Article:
Connecting with other people at a gathering is usually challenging for all of us, and my friend Durwin Sharp has developed an approach and a tool that helps us get more and enjoy it more. We'll listen to Durwin for a half-hour or so, then rotate through pairs chatting about the things that really matter to us. The net result is that we have deeper connections and more information that we can use. You'll leave with a little booklet where everything is written down. There'll be coffee and breakfast snacks.
The location is the party room of my condo at 1400 Hermann, in the Museum District in Houston. You can RSVP to me at Theresa@QViews.com and I'll send directions and parking advice. You can pay the $10 by cash or check at the door.
Our sponsor is the Houston chapter of the American Advertising Federation, www.aaf-houston.org. They do a great job of helping us stay connected.
When I read the article below, I remembered how difficult it has been for me to participate in conferences. At GEL one year I had dinner with a really interesting guy but we were both out of cards, and I can't remember his name. I can remember odd details, things about him that were unique--the way he took care of his girlfriend's cat. I wish I had kept up with the connection because I know he was very trustworthy. The networking tool that we'll provide at the workshop helps you maintain these connections much better than an exchange of business cards. The method we use cuts through the B.S. and meaningless chit-chat.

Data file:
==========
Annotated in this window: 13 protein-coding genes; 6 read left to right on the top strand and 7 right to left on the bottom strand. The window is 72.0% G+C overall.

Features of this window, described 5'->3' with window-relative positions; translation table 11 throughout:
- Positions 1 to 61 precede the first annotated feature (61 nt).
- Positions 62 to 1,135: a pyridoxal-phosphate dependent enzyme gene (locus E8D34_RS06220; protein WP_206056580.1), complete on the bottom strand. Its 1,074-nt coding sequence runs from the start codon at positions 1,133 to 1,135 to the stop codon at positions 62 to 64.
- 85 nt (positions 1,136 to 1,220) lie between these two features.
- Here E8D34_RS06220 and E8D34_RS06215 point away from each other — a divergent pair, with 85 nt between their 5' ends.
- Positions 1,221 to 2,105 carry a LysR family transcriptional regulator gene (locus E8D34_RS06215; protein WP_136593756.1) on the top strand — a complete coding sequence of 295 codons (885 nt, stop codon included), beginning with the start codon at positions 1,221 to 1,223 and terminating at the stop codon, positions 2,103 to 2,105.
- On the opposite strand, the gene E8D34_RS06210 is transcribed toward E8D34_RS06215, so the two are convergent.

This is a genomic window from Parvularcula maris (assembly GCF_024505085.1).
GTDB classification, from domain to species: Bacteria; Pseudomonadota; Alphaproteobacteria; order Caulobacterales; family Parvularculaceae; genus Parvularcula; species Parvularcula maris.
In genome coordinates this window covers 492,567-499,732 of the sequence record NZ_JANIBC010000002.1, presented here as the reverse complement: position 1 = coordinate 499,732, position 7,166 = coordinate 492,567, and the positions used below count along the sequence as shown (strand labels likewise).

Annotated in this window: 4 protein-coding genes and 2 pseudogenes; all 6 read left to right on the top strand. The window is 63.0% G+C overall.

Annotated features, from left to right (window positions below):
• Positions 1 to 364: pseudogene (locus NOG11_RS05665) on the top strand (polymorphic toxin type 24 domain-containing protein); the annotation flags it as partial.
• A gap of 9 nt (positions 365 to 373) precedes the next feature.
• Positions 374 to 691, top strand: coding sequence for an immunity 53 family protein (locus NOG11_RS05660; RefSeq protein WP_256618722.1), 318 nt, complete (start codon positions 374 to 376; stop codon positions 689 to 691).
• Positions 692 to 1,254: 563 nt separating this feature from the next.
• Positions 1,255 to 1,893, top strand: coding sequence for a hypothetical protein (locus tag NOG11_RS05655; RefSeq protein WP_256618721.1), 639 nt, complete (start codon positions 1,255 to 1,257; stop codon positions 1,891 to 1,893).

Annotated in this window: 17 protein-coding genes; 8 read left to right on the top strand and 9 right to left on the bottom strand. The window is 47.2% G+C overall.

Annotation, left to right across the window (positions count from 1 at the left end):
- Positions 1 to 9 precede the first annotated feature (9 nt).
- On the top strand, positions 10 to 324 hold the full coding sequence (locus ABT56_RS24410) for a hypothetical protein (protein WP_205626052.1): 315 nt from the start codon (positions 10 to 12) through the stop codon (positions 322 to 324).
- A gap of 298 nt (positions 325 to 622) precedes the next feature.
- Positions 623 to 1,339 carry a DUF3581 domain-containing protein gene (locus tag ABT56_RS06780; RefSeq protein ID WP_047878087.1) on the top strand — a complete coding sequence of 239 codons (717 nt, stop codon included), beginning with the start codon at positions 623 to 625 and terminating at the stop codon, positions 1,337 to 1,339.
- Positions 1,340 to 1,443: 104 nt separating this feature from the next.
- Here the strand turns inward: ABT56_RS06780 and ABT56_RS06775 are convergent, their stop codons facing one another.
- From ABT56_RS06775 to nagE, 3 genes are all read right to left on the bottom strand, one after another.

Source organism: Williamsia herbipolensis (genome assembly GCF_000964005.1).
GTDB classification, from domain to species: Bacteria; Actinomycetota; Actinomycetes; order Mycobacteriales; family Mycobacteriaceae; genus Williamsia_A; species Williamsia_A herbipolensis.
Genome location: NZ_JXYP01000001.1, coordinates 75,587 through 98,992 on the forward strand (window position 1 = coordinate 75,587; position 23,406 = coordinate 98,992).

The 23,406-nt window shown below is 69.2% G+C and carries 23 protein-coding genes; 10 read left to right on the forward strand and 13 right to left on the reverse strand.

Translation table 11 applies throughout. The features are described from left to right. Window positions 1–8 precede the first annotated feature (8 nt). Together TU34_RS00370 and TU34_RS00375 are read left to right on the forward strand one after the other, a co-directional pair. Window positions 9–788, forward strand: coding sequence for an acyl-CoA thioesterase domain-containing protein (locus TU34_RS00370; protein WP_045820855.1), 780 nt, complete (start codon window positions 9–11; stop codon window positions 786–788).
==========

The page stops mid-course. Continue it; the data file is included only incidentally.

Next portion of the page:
Join us and find out more about yourself as well as all the people who'd support you if they only knew how!
Harvard Business Review Blogs: How to Attend a Conference as Yourself, 2012-Mar-26, by Peter Bregman
It took some getting used to, especially at a conference where we tend to define ourselves by our roles and people talk to each other while looking around to see if there's someone more useful to talk to.
But it's a mistake to launch in to your business plan when you meet someone new — even at a conference where the point is to peddle your business plan. People invest in you first, then your plan. So show them you first, then your plan.
That's precisely why shedding our roles — at least initially — even at a conference and even if there is something we want from others, is such a good idea.
People will trust you if you trust yourself. And to trust yourself you have to step out from behind the curtain. You have to expose yourself, free of titles and status. When you allow people to see you — as impressive and vulnerable as you are — then they will trust you. Because they will know you.